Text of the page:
This Republican South Carolina governor takes the "And I Am Telling You" approach to political scandal: If you want him out, you better throw him out because he's not leaving on his own accord. What's his crime? He told his staff last summer that he was "hiking the Appalachian Trail." What was he really doing? The married father of three was hiking through the streets of Buenos Aires with his Argentine mistress. As a result, he faces 37 ethics charges. Good luck with that, Mark. (source: Time)

Rep. GARY CONDIT (D-CA) 
Former Congressman known for his "pro-family politics" became a household name in 2001 after a young woman he'd been having an affair with, Chandra Levy, went missing. After 67 days, Condit acknowledged the affair but denied any involvement in her disappearance. Levy's remain were found more than a year later in a park in Washington, D.C. (source: BBC)

Rep. VITO FOSSELLA (R-NY) 
Got busted for having an affair back in 2008 after being stopped for a DUI just three blocks from the home of Laura Fay, the other woman.  Fay was an Air Force intelligence officer working for the pentagon when they first hooked up. The affair got pretty hot and steamy, and even went international when the two carried it over to the UK in 2003. It got so serious, and they had a kid together, but no marriage. She bailed him out of jail. (source: NY Times)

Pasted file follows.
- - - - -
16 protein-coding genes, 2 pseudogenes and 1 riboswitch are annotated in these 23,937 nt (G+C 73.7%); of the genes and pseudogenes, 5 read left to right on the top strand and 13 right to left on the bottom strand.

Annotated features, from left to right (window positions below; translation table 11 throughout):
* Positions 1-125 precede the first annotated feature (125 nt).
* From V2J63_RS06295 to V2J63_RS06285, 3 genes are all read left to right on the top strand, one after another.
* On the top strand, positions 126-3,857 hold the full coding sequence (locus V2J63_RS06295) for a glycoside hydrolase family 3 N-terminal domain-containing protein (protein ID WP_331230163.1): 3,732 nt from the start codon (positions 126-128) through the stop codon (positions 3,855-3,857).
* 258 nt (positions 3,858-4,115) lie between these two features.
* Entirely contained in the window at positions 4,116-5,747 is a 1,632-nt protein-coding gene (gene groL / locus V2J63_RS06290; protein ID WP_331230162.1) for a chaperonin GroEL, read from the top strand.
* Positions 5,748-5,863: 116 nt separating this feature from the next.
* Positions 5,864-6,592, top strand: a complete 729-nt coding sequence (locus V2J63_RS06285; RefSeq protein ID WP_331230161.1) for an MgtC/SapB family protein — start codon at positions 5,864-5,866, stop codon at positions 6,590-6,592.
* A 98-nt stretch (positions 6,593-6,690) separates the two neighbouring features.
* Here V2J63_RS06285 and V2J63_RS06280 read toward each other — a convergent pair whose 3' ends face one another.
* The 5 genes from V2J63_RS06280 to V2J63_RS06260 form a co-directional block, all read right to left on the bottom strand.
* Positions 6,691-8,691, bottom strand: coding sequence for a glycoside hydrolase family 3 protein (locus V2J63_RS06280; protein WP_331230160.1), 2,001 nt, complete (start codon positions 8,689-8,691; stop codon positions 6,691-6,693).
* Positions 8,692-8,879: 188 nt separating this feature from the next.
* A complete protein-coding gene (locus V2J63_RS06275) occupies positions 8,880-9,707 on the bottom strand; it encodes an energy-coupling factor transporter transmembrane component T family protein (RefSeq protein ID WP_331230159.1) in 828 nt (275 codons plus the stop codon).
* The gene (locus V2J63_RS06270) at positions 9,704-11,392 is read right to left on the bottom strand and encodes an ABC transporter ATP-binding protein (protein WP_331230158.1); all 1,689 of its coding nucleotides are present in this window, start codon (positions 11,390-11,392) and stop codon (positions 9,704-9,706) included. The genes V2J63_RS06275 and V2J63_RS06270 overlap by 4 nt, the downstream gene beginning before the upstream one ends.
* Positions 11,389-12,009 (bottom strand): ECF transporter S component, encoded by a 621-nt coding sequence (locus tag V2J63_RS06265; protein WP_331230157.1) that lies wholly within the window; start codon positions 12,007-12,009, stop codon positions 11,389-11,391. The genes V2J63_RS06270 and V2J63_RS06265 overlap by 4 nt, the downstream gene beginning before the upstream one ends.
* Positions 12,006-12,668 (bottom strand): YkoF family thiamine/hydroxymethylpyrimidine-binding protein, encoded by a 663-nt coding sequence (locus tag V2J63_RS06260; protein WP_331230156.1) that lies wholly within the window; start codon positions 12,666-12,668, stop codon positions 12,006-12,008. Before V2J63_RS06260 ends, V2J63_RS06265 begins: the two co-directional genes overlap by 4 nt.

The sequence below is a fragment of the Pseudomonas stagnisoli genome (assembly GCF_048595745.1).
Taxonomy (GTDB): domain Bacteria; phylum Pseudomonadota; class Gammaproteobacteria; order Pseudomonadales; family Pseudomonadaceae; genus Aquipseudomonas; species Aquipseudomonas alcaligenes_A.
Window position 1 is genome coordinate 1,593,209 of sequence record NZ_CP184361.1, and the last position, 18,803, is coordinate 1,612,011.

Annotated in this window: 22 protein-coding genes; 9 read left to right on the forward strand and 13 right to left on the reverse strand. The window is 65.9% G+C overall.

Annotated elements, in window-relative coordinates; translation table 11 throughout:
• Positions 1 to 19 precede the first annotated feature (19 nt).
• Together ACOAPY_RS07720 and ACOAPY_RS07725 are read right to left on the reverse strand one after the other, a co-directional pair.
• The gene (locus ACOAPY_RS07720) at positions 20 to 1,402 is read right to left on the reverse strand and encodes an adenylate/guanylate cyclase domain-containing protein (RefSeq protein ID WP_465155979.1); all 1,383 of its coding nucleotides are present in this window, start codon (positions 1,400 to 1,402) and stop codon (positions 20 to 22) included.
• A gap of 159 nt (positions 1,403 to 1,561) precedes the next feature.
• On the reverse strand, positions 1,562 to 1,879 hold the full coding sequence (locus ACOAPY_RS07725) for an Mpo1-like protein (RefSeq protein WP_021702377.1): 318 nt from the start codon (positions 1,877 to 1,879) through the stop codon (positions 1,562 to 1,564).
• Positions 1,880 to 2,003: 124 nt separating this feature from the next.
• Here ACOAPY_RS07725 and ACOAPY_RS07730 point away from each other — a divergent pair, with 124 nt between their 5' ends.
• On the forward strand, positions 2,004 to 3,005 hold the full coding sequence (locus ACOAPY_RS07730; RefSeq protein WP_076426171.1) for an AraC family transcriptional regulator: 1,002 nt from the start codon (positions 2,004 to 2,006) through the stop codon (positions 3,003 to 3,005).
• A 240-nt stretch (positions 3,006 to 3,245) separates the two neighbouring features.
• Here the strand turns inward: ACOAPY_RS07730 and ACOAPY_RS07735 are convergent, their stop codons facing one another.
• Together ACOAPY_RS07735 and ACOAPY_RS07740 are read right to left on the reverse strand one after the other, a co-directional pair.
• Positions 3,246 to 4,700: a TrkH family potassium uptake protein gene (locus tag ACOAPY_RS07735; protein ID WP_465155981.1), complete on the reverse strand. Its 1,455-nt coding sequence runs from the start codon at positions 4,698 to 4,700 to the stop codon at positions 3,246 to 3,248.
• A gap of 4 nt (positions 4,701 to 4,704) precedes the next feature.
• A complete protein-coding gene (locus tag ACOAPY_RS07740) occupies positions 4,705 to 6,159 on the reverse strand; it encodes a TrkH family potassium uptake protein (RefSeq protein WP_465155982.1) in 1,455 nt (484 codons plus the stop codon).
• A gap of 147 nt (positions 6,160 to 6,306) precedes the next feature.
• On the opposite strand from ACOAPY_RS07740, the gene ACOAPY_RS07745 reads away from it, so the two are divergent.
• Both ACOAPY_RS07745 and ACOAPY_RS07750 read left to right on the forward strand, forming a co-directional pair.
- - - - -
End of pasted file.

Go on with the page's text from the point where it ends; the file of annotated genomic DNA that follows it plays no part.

Gov. BOB WISE (D-WV) 
Wise made the mistake of hooking up with Angela Mascia-Frye, who has since dropped the -Frye because her husband divorced her. Phil Frye, the pissed-off husband, not only called the two of them out on their shenanigans, but also up and ran for governor in a bid not for the seat (because he had no chance of winning), but simply to annoy Bob Wise and call more attention to his hot little secret. They do drama differently in Appalachia. (source: Manolith)


Sen. JOHN ENSIGN (R-NV) 
This guy was a real piece of work, but not nearly as bad as his buddy’s wife, with whom he had an affair for quite some time before she finally turned on him — for cash. Ensign is a Senator from Nevada, and still is, but this one hurt. (source: Time)

Assemblyman MIKE DUVALL (R-Yorba Linda) 
His story is hilariously entertaining. The guy was in the middle of a committee appropriations meeting, during a break, and didn’t realize that his mic was still live as he talked about his affair and all sorts of naughty things to his chuckling buddy. The whole conversation was recorded, and aired for the world to hear, and it’s worth a listen. At least the guy had fun, right? (source: LA Times)